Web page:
Summary: Have a vision. Stay foolish.
On May 11th 2011 the VMI (the organization of the scientific staff at the CS department at ETH Zurich where I'm currently the president) organized an informational event on how to start and how to structure your academic career. If you are pursuing a PhD then at one point in time you will think about continuing your academic career by either becoming a professor or by working at a research lab. Many people on the other hand will turn away from an academic career at a later point. We asked ourselves what it takes to pursue the academic career, what are pros and cons of becoming a professor vs. either working in a research lab or vs. working in the industry.
Three speakers presented their academic careers and told us about their ideas and how they structured their academic life. An open question session also allowed the audience to ask personal and detailed questions why they made individual decisions. Andreas Krause, a new assistant professor at ETH Zurich gave an impression of the beginnings of an academic career at an university, Christian Cachin then talked about working at a research lab at IBM Research Zurich. The third speaker was Markus Gross, full professor at ETH Zurich and head of Disney Research Zurich.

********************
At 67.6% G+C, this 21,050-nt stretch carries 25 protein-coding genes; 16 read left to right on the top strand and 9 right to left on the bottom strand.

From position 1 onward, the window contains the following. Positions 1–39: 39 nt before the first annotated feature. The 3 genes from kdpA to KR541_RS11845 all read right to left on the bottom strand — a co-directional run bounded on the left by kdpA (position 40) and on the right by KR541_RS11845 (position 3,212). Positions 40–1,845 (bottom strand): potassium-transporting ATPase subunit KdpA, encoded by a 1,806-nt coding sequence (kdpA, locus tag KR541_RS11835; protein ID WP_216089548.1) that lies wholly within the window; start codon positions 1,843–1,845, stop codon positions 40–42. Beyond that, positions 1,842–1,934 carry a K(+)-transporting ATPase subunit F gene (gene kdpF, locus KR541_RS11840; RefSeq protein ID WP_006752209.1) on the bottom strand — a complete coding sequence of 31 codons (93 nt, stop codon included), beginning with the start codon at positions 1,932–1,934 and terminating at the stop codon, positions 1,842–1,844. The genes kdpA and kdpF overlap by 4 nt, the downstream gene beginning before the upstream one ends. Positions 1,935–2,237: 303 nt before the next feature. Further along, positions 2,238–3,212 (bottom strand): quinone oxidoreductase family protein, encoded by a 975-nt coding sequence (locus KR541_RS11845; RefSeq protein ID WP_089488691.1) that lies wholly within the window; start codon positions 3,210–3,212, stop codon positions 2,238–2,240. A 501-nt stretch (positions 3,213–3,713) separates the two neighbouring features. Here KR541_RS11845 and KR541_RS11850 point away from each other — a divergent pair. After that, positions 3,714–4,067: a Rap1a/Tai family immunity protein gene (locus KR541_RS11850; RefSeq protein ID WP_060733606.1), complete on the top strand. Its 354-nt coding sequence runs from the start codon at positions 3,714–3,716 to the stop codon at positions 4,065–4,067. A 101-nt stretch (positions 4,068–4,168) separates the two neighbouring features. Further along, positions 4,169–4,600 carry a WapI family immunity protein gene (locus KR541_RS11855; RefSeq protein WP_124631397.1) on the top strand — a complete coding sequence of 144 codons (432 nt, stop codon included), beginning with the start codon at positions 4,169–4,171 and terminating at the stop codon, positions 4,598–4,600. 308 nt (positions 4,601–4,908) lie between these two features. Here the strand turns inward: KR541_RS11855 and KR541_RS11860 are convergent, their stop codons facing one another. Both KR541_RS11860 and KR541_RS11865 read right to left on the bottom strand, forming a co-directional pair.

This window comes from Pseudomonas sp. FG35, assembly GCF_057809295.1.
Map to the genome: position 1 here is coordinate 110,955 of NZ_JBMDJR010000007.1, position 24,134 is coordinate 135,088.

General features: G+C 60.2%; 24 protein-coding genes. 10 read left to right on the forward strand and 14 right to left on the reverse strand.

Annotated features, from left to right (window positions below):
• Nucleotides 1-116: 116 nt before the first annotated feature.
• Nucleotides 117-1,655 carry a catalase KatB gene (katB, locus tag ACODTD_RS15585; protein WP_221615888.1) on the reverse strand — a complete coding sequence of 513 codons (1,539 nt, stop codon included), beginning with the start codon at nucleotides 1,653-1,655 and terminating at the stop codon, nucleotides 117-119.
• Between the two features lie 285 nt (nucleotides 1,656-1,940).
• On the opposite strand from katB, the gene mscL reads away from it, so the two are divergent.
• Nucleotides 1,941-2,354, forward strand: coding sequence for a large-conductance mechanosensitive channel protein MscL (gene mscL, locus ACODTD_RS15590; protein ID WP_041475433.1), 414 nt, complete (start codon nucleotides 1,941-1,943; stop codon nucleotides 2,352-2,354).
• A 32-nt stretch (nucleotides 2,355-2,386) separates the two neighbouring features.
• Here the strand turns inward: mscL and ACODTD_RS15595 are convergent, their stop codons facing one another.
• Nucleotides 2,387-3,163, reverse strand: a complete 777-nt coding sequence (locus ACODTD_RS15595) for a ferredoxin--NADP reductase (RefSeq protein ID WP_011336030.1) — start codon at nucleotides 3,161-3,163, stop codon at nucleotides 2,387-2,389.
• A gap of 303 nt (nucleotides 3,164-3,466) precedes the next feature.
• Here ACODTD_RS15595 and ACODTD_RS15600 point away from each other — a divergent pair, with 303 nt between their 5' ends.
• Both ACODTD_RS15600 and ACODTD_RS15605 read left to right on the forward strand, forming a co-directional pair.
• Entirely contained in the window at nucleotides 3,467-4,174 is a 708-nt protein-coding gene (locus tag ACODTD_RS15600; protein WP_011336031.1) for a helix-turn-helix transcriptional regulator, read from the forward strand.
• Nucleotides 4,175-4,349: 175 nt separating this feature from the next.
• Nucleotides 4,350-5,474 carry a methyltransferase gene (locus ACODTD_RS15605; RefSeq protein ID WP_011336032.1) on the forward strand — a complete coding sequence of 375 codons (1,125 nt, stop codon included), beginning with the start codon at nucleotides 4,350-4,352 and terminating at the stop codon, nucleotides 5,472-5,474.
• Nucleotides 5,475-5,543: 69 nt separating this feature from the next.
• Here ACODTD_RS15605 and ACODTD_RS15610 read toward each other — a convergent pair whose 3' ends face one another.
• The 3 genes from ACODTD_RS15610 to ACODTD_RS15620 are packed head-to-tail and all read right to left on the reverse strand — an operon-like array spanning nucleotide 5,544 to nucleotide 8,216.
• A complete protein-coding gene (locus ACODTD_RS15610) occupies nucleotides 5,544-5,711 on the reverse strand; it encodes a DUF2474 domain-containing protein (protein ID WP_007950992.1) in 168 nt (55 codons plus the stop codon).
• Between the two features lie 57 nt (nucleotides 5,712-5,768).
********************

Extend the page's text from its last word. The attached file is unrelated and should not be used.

In this blog post I try to summarize the information they gave us, but I'll twist that information with my own thoughts and my own (incomplete) experience about the topic after being in the PhD program for almost 5 years.
How to evolve
It is surprising that many academic careers evolve out of similar roots and environments. Many academics were big nerds in their teens, disassembled hardware, and were fiddling around with technology all the time. This brings back memories from my own youth where I was dumpster diving for old hardware. I was also well known for disassembling any electronic hardware I got into my hand. Sometimes I blew the fuses of our house, but more often it seemed to work. At one point in time this curiosity came across the first computer and the average technology nerd then tries to figure out how this magical machine works. So all in all curiosity and affinity to electronic hardware appears to be a good foundation for future academic career. You have to keep that curiosity to figure out unknown and unresolved problems and you need to stay foolish enough to try out things nobody has tried before.
Both research labs and universities have their individual advantages and disadvantages if you are interested in research. At the university you have absolute freedom what you research and you are only bound indirectly by the funding you are able to attract. If you are not able to attract funding then you are limited in the amount of research you can carry out. On the other hand if you work in a research lab then the boss of that research lab will control in what are you will do research (so better choose your lab wisely).
Additionally, one of the biggest differences between academia and research labs is that research labs are interested in patents. You are measured by the amount of patents you put out, not by the amount of papers that you present at academic conferences. Writing a patent will take up as much time as writing a scientific paper, including all revisions.